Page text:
Korean visitors tour Record, News-Times newsroom

Korean visitors Byoung-Kil Son (left) and Keun-young Song pose with South Whidbey Rotary Club member Bill Lewis in front of the local paper’s archives dating back to the late 1800s.

The offices of the Record and the Whidbey News-Times took on an international flavor this past week with the visit of two South Korean media representatives.

Keun-young Song and Byoung-Kil Son were touring Whidbey Island on Tuesday as guests of the South Whidbey Rotary Club, part of a Rotary International exchange program.

They were accompanied by Bill Lewis of the South End club, who acted as tour guide and chauffeur.

Song, 28, is a culture reporter for a 600,000 circulation daily tabloid newspaper, the Jeolla Reporter, a position she’s held for the past five years.

Son, 41, is on the management planning team of Jeonju Television.

They were shown around Sound Publishing’s Coupeville office by Record editor Brian Kelly, and traded Korea stories with News-Times editor Jim Larsen.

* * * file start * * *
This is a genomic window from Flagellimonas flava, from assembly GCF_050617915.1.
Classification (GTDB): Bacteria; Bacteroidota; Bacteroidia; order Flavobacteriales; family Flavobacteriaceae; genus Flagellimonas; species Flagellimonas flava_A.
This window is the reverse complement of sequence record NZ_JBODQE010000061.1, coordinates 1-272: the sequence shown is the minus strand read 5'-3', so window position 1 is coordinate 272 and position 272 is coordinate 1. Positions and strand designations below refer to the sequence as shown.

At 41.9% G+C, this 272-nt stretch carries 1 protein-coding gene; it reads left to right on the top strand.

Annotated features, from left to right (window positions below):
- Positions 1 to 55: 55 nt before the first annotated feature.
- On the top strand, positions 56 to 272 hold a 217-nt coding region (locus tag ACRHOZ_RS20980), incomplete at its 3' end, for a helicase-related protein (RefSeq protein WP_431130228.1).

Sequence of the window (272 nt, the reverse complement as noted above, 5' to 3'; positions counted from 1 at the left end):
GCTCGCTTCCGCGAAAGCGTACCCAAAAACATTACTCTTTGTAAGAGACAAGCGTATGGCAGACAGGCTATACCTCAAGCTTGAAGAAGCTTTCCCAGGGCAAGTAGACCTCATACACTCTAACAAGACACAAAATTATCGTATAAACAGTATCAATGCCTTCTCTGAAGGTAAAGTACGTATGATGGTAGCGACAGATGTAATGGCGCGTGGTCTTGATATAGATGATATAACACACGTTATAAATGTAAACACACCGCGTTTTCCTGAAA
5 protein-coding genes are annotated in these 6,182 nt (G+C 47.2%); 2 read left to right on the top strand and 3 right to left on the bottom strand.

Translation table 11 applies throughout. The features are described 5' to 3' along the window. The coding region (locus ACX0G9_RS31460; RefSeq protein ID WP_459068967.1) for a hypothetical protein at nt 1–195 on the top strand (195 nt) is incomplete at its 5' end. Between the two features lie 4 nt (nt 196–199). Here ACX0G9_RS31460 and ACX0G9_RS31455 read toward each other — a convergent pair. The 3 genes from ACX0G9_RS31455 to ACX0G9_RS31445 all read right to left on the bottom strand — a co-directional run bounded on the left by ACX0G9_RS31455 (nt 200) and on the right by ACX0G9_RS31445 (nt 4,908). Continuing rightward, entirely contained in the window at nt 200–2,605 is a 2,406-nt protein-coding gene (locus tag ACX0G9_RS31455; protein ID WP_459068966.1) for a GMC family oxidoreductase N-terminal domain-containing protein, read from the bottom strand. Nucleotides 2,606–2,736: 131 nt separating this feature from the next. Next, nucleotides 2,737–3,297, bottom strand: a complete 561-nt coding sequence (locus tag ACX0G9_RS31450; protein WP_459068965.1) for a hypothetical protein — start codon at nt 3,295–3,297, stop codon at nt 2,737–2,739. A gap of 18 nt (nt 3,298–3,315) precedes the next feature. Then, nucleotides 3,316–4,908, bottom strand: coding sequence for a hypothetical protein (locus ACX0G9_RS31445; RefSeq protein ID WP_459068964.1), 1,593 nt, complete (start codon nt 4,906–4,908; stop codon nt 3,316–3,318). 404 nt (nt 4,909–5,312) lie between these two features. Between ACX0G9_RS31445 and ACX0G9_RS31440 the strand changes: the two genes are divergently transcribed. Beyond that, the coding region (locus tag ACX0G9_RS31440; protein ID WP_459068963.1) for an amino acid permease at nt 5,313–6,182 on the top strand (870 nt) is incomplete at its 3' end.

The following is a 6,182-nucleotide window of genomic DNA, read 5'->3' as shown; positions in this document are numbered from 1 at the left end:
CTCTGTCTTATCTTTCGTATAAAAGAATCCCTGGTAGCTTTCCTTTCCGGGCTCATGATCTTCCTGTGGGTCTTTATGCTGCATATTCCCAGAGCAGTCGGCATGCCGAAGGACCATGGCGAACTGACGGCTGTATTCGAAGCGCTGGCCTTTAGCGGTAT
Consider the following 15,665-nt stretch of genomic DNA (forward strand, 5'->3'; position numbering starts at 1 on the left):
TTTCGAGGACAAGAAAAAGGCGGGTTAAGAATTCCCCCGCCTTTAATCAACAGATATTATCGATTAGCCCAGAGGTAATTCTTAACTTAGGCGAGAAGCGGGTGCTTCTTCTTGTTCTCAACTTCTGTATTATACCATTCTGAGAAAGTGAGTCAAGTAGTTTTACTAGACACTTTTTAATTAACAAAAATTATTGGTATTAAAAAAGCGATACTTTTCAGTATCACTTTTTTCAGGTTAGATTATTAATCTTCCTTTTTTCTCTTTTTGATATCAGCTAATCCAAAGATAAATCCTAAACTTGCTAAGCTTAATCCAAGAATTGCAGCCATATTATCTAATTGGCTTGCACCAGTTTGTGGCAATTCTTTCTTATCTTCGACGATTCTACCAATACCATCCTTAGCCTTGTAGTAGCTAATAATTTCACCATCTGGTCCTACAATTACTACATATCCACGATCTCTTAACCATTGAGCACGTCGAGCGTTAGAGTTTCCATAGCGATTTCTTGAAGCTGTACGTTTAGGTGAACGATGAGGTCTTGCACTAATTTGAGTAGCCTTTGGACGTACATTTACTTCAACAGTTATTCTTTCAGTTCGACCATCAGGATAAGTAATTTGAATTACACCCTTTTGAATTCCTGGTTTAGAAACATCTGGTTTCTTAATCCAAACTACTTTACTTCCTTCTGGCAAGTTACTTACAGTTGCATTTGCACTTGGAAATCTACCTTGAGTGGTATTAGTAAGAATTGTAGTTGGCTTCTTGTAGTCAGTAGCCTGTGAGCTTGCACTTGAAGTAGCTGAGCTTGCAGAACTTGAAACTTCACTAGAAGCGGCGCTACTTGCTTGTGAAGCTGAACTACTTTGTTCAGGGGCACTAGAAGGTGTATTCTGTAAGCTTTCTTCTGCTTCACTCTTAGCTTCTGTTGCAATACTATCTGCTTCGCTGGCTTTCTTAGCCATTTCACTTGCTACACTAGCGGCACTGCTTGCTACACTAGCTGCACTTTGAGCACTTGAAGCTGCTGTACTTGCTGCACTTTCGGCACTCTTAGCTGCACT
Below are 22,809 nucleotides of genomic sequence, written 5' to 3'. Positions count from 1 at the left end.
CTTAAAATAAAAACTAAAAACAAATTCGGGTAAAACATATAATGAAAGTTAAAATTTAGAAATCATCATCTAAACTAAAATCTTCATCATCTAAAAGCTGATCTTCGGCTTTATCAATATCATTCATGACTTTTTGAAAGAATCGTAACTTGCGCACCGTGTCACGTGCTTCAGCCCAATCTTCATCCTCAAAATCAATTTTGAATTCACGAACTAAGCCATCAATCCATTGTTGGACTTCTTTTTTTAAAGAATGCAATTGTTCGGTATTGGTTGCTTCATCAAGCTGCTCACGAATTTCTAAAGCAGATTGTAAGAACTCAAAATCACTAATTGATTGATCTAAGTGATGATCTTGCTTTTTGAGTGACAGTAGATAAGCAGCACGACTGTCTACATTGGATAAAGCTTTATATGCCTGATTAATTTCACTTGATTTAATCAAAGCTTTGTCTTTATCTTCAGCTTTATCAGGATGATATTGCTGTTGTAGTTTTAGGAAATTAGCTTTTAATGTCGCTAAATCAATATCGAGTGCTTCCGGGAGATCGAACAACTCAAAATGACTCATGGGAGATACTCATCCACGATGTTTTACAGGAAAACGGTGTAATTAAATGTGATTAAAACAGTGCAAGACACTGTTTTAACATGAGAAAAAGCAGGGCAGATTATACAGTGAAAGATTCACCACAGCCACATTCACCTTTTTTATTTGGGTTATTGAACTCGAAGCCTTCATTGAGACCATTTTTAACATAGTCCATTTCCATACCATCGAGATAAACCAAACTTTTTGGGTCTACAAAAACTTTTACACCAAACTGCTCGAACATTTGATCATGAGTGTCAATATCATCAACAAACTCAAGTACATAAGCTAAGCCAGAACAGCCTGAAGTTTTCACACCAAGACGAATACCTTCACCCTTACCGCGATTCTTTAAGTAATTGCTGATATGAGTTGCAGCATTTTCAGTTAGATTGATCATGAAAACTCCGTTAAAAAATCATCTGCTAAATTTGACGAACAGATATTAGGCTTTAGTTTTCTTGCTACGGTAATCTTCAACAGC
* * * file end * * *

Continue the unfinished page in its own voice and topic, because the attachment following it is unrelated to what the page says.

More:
Later Tuesday, they were to visit the Oak Harbor High School TV studio, followed in the evening by a presentation to South Whidbey Rotary.

Lewis said the pair were part of a group of six Korean Rotary members representing different professions who made the trip to North America, dividing their time between the United States and British Columbia, Canada.

Friday they were to visit La Conner, followed on Saturday by a Rotary conference at Harrison Hot Springs, British Columbia.

Son said he had been to the U.S. twice previously, but this was Song’s first visit, she said.

Son said a highlight of his Whidbey trip was Deception Pass — “very high and wide” — and the residents of the island — “kind people.”

Lewis said the Rotary exchanges are popular with hosts and guests alike.

“It’s a great program,” he said. “We get to meet people from all over the world.”